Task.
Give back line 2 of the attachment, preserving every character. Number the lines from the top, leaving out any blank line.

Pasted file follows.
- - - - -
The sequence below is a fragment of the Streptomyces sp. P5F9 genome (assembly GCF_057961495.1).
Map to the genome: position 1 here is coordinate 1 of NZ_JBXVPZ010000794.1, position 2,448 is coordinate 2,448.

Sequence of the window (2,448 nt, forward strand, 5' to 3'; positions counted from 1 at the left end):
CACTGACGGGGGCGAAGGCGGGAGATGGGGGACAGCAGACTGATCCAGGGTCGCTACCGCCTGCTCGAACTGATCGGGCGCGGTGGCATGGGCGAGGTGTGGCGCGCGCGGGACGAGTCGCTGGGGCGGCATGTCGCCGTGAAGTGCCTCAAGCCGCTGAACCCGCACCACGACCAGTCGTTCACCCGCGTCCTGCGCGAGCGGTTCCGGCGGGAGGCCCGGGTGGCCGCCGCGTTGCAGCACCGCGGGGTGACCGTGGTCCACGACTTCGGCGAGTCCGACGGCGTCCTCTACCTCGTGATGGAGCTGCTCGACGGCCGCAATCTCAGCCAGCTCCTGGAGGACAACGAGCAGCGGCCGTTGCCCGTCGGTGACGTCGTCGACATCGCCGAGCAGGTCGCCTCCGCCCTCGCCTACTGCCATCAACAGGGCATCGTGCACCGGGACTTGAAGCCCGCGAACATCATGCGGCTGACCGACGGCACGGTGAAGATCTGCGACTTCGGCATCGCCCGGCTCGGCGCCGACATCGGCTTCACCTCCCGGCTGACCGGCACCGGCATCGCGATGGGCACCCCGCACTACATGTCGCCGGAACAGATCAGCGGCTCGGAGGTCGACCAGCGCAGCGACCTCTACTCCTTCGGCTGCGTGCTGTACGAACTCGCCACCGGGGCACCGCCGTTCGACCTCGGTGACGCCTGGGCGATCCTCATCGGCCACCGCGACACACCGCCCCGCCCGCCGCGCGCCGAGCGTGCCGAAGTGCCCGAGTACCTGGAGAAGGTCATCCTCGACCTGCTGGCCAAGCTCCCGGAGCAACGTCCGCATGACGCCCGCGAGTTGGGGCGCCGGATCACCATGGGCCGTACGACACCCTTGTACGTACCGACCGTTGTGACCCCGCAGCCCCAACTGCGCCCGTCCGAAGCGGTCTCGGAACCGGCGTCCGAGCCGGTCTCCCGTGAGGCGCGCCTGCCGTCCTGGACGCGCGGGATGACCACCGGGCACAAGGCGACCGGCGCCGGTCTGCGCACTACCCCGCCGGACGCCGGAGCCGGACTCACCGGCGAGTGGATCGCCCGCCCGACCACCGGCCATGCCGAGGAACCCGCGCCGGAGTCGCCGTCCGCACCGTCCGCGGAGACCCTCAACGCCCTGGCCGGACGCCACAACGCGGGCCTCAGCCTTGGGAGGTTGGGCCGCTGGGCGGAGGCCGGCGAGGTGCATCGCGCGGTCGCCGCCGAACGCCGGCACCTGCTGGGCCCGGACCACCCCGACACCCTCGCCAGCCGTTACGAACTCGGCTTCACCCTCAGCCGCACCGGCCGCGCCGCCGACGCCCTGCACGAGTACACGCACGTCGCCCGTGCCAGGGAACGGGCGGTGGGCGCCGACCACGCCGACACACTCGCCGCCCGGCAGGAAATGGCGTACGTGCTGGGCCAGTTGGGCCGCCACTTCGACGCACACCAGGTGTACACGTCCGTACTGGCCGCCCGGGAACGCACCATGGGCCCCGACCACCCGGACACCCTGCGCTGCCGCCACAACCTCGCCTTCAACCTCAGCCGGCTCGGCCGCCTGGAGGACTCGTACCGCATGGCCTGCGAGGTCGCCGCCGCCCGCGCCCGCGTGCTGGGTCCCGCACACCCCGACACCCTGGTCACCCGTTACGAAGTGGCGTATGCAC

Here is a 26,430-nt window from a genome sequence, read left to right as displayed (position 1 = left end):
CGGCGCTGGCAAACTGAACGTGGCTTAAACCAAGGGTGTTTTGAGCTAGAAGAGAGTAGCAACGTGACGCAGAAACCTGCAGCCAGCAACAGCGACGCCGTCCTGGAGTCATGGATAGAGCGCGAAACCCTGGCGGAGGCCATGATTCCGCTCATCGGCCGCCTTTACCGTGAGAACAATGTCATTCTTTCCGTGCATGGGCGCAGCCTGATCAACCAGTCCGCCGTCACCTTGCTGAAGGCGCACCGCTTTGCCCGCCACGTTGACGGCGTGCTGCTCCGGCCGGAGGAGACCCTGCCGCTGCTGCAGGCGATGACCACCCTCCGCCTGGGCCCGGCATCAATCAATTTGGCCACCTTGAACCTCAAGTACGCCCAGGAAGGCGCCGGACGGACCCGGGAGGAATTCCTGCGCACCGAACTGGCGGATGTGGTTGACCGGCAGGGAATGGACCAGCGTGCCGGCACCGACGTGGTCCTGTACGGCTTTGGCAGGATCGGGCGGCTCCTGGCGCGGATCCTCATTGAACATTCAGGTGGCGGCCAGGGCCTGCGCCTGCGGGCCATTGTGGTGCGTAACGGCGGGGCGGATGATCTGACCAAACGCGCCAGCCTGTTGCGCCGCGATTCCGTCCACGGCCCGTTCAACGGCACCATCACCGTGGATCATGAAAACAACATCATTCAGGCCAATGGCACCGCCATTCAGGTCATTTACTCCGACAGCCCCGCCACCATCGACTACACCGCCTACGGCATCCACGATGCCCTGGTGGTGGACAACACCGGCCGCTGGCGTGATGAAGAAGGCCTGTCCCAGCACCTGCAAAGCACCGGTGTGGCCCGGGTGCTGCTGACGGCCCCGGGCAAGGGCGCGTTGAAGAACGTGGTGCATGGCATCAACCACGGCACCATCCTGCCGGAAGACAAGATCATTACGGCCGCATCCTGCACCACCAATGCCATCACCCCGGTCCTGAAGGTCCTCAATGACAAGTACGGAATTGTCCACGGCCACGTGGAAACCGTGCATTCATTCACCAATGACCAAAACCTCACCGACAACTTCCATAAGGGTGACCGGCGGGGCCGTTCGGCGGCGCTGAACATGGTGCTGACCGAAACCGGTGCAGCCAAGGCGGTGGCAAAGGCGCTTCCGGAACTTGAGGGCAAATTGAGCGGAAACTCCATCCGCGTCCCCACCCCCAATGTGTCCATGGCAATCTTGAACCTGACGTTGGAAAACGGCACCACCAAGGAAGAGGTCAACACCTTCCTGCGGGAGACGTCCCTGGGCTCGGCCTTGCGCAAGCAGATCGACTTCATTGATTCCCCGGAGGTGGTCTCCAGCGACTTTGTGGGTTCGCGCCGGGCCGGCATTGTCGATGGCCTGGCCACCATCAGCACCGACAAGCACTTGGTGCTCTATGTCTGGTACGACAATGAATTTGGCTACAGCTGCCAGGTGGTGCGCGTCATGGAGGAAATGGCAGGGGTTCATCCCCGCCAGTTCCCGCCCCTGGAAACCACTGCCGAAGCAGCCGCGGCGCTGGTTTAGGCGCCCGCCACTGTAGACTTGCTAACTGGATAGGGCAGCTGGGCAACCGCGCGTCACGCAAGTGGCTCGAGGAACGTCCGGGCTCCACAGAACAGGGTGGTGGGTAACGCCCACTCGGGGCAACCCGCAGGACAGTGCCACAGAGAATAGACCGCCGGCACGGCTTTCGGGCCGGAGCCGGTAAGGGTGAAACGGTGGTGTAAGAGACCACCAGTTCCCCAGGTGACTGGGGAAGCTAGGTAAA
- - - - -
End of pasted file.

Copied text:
Map to the genome: position 1 here is coordinate 1 of NZ_JBXVPZ010000794.1, position 2,448 is coordinate 2,448.